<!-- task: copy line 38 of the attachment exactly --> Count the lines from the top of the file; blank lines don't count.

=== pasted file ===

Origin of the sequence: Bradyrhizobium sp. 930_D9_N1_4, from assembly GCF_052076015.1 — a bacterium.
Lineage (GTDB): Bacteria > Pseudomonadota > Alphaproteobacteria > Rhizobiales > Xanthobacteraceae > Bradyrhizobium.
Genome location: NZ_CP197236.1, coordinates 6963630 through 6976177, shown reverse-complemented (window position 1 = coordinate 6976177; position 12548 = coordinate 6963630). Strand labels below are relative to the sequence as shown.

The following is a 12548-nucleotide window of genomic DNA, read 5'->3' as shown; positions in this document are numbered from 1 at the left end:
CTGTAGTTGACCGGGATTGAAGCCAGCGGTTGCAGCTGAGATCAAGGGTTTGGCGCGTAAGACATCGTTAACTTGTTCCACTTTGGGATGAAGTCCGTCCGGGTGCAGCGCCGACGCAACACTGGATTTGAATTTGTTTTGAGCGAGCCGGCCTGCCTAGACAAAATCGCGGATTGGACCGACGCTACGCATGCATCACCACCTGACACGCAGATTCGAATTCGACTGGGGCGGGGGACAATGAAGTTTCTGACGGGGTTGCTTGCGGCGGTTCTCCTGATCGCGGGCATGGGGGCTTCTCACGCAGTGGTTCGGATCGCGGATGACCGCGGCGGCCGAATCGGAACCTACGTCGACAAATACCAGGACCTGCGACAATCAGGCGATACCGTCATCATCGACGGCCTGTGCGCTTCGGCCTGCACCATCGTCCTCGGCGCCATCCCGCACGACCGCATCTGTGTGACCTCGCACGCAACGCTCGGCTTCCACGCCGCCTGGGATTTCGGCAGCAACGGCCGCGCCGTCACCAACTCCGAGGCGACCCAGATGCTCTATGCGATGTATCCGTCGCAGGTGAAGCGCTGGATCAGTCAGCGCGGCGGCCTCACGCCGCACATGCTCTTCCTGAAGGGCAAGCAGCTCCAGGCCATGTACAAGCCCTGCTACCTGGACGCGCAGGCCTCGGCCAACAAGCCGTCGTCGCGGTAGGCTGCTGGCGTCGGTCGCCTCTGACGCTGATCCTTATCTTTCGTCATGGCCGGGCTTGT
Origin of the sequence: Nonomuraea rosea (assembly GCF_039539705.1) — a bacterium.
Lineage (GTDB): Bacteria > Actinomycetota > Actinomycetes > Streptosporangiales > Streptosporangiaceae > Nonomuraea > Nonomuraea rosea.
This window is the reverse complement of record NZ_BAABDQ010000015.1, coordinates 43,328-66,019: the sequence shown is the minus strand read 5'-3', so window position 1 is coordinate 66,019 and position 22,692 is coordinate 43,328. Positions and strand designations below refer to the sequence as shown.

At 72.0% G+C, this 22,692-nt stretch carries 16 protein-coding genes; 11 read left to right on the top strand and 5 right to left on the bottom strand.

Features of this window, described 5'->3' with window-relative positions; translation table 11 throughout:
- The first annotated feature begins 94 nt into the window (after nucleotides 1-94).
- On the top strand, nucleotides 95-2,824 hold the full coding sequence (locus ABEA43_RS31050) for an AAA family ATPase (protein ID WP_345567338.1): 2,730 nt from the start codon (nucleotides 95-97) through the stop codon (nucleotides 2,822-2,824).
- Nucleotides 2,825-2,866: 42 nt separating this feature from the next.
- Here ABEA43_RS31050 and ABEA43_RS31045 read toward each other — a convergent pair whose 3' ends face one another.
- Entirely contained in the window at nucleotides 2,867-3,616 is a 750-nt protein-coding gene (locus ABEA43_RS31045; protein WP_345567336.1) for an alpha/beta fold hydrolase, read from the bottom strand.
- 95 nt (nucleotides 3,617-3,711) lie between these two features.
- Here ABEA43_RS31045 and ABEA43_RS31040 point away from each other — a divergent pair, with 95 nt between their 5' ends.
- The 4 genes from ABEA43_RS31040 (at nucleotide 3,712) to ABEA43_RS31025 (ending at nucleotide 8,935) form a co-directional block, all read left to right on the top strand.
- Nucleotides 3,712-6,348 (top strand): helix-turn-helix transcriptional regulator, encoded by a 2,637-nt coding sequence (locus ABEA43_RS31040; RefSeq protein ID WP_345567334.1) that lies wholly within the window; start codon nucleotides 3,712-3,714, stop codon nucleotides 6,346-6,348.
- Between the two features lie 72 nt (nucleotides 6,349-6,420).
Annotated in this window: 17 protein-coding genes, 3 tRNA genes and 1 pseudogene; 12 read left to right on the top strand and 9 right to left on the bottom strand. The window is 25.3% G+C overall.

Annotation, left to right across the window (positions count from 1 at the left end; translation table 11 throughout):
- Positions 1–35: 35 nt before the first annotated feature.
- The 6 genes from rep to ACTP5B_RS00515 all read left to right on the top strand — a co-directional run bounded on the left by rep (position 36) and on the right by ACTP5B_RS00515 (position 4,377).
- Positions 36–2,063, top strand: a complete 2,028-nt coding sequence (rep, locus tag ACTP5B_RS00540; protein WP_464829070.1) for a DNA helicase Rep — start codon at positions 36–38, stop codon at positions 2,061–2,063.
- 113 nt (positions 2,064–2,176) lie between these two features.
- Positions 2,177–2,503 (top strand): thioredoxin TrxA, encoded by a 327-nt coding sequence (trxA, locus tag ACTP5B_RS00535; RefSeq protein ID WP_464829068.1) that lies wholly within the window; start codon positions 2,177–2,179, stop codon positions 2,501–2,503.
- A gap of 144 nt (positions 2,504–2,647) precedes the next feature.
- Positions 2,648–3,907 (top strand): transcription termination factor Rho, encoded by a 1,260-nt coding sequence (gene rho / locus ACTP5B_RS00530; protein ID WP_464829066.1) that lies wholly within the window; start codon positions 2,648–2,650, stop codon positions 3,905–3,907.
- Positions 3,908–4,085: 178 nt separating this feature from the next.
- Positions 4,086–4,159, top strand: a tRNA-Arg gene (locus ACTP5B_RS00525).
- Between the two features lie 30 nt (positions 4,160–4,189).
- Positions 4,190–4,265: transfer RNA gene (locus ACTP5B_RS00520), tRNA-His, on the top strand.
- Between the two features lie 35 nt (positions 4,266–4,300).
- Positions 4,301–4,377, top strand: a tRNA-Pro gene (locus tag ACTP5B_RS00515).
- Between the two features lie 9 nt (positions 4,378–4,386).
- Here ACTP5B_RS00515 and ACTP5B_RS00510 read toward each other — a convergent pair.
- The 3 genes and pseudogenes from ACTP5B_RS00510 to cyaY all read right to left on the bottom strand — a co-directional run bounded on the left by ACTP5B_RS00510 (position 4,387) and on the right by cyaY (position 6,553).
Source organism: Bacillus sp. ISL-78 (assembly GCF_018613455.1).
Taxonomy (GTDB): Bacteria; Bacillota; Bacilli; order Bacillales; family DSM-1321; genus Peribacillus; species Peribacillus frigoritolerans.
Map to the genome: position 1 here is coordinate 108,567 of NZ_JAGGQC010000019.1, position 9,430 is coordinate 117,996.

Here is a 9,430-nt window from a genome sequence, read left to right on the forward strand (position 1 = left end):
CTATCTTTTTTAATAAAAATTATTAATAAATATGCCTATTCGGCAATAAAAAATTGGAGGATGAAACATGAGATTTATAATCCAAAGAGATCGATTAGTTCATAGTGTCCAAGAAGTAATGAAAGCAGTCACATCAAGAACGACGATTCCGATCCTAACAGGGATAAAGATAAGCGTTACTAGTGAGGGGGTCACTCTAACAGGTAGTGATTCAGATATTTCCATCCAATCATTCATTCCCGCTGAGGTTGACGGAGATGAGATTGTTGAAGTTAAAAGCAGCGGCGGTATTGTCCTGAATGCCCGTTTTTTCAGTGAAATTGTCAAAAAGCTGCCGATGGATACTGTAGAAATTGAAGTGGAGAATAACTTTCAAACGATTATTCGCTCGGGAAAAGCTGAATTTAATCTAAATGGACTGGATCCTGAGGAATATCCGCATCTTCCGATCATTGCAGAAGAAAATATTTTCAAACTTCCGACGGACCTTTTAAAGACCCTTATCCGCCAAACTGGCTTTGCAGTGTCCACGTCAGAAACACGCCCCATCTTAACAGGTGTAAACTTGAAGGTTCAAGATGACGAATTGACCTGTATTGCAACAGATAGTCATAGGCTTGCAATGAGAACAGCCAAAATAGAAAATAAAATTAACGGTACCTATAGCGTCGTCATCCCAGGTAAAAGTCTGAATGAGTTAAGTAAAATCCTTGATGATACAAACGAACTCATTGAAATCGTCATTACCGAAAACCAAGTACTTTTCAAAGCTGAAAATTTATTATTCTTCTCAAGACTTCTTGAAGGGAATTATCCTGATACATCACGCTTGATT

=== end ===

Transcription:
- The 3 genes and pseudogenes from ACTP5B_RS00510 to cyaY all read right to left on the bottom strand — a co-directional run bounded on the left by ACTP5B_RS00510 (position 4,387) and on the right by cyaY (position 6,553).